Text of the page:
Let’s hope Blackberry can ‘workaround’ its problems
Many folks have been following the trials and travails of Research In Motion
(RIM), the maker of the Blackberry handheld e-mail device. RIM was sued for patent infringement a few years ago, by NTP Inc.
, a company based in Virginia. Rather than rehash the details of the case ad nauseum, we'd like to talk about a couple of interesting tangents have arisen that usually raise red flags for IT folks.
Should NTP (which has never 'fessed up to what these initials really stand for) prevail, RIM recently announced a "workaround" that would skirt any patent issues with NTP. Technology industry veterans are always wary of workarounds, and for good reason.
Remember that great B-movie, "Road Trip"? A bunch of New York college kids have 18 hours to get to Austin, Texas (ostensibly to the "University of Austin" which is really the University of Texas). Somewhere along the way, our dudes run into trouble and take a shortcut that ends up in disaster. When bemoaning the decision to take a shortcut, we are treated with this line "... It's supposed to be a challenge! It's a shortcut! If it were easy, it would just be 'the way.'"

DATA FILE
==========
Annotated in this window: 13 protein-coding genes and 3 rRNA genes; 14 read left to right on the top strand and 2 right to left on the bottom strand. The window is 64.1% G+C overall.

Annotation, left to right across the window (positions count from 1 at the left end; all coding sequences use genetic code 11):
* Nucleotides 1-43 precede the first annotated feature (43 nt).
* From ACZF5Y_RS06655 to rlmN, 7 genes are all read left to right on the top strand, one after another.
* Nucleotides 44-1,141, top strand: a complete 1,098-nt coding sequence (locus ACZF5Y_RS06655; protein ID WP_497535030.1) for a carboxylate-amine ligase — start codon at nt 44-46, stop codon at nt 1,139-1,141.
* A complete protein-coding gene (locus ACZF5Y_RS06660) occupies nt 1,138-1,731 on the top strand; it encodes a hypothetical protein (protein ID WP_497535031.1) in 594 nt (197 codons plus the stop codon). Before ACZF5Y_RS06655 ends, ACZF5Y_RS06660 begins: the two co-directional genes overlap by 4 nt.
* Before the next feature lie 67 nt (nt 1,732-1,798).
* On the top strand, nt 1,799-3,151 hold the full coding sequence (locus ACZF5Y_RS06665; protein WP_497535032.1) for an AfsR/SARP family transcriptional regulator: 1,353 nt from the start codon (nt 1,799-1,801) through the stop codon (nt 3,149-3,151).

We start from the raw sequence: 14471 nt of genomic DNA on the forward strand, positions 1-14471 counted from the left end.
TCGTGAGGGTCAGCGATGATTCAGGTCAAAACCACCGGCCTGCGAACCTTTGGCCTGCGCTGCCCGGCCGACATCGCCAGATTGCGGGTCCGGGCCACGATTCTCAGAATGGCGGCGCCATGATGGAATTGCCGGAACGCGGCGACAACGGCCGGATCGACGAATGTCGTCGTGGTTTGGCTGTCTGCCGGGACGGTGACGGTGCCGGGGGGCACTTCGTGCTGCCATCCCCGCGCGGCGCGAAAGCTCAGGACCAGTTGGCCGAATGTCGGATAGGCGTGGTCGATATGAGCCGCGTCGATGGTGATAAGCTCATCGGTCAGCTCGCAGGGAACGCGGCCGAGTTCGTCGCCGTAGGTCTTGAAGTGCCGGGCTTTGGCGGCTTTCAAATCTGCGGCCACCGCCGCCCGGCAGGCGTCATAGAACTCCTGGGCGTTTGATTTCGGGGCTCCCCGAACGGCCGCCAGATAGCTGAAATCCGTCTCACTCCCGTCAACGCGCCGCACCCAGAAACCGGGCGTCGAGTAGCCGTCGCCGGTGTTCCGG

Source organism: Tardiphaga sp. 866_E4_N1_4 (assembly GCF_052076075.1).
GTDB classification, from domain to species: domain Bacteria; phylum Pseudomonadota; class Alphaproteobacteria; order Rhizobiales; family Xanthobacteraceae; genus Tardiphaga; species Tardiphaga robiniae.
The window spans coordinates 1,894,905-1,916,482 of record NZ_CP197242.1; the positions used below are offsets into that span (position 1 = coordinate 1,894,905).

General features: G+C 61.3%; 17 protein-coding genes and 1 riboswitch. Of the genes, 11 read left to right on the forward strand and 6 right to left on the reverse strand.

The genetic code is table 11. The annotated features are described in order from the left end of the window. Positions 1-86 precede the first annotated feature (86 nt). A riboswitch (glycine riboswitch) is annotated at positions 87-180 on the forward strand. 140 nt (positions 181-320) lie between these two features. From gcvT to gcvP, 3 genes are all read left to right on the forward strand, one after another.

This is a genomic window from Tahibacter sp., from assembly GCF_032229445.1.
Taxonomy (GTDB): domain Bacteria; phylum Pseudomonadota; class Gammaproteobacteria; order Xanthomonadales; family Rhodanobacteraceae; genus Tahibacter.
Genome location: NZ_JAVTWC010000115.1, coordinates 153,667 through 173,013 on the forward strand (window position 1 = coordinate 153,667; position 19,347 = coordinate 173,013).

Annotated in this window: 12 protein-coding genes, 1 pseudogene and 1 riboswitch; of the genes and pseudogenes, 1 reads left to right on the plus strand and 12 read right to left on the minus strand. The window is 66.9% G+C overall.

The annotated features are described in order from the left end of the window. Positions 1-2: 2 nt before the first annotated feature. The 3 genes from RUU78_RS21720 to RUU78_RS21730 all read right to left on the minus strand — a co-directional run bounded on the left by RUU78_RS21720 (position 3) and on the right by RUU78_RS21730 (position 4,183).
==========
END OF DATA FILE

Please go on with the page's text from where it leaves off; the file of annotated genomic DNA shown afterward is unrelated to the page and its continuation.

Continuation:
Well, if RIM's workaround was a really good solution, it wouldn't be a "workaround" it would be "the way."
Other common synonyms for "workaround" include "kludge" "patch" and "prayer."
Certainly, workarounds can often be suitable solutions, but in an even more distressing note, RIM has not released details of the workaround, although it does claim to have filed applications for a patent.
Furthermore, implementation of the workaround will require software changes on every Blackberry device out there.
Another interesting aspect of this case is the illustration of dependence on a single vendor's proprietary products. All the components of the Blackberry wireless e-mail solution, including hardware, software, and service, are provided by RIM and RIM only.
For years, IT folks have tried to avoid the single-vendor dependency that used to be the norm, enjoyed by vendors like IBM or even Wang. Of course, shutdown due to patent infringement is usually the least of our worries. Rather, concerns about pricing, institutional viability and flexibility are usually why we recommend spreading the ball around.
Certainly, you could avoid this single-vendor dependency for wireless e-mail. RIM's strongest competitors include Palm, Motorola and Nokia. These other vendors have their strengths.
For example, Palm's PDA functions are probably the most mature. But the fact of the matter is that for wireless e-mail, the Blackberry is the best device on the market today.
is president of ISDI Technologies Inc., a Honolulu-based IT consultancy. Call him at 944-8742 or e-mail firstname.lastname@example.org